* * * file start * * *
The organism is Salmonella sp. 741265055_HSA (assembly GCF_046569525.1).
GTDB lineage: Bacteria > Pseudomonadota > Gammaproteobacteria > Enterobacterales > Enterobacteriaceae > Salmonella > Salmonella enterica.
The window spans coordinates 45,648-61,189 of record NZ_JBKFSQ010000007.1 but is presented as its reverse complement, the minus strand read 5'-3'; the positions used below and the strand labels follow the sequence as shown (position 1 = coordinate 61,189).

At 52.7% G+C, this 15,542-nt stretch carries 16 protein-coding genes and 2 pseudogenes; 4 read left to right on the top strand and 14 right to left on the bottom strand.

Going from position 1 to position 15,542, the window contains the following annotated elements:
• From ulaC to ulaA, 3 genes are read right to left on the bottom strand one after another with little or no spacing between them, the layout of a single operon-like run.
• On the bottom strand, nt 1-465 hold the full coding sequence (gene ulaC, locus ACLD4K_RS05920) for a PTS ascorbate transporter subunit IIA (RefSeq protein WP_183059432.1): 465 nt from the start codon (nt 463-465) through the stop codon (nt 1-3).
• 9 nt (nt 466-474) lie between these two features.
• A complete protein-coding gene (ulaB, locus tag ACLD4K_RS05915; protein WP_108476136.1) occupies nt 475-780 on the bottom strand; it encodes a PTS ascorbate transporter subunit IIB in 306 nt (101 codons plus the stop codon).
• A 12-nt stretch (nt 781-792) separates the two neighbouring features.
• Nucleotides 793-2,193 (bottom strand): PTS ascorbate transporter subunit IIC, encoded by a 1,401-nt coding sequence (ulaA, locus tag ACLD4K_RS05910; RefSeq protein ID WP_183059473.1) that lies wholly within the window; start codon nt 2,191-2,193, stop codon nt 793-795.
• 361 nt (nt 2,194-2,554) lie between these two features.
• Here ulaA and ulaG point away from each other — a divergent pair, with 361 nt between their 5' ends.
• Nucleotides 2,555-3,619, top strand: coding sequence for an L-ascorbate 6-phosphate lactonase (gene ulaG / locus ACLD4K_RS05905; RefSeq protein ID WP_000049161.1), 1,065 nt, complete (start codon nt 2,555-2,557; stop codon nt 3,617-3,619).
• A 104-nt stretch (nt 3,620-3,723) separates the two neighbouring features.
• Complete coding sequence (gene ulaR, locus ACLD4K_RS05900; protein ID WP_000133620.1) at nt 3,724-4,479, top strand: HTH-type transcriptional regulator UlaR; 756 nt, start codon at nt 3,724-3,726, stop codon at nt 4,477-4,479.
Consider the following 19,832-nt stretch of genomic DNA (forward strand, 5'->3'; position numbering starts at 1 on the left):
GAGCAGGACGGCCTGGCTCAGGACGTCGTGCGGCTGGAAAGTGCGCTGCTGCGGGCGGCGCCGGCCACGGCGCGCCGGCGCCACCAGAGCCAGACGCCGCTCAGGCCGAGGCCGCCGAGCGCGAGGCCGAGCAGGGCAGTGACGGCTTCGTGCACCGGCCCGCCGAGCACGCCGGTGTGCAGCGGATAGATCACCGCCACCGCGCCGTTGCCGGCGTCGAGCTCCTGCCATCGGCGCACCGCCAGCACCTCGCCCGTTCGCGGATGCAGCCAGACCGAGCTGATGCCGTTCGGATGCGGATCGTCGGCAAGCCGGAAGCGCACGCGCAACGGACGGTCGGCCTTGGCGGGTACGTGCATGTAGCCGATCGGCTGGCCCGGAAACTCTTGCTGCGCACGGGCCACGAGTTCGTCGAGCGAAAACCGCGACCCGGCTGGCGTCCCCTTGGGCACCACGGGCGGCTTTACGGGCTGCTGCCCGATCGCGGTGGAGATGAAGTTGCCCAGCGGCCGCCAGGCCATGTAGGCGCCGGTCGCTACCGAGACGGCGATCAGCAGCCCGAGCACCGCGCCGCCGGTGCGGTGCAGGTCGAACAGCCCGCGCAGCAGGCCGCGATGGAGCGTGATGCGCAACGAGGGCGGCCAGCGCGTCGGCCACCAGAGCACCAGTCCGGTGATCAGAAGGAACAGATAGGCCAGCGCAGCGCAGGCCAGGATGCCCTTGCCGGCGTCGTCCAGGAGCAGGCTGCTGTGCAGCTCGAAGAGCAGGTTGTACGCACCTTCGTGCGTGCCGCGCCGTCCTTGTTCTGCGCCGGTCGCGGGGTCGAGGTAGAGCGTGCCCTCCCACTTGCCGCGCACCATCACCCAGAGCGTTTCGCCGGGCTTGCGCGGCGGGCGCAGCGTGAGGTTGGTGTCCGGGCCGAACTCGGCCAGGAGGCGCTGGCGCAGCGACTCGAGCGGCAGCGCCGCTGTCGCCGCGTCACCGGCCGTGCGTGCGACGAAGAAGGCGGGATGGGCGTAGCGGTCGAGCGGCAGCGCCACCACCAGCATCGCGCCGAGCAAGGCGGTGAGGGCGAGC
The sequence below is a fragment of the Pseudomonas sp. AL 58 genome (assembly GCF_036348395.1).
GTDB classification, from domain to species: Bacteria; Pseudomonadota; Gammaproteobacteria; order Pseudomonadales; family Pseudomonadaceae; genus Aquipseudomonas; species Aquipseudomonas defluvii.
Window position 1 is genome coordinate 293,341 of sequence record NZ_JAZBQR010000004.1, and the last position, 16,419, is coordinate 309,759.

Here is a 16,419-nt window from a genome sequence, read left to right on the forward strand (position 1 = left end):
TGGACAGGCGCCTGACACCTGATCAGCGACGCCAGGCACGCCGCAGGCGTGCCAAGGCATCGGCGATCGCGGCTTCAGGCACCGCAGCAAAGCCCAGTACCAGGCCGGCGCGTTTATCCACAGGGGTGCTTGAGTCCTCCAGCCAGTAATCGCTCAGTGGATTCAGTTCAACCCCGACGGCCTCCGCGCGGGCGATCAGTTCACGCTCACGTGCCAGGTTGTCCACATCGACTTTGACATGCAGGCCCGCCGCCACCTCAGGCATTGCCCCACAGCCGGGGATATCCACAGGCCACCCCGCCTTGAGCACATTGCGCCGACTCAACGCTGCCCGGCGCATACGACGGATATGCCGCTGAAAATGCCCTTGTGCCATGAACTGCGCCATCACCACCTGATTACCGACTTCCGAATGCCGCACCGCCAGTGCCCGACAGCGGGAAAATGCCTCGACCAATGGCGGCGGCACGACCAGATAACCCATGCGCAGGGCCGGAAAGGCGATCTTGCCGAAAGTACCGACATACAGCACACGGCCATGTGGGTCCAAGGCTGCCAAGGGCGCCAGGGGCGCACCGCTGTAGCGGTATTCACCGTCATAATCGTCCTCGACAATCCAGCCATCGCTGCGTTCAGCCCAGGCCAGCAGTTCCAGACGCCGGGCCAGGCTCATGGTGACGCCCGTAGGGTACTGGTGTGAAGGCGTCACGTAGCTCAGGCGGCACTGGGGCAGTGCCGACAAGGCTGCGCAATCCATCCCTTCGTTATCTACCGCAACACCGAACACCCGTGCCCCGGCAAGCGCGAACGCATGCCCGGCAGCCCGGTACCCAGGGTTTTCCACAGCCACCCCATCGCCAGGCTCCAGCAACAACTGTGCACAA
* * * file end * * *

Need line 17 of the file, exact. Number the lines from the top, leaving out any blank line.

Consider the following 19,832-nt stretch of genomic DNA (forward strand, 5'->3'; position numbering starts at 1 on the left):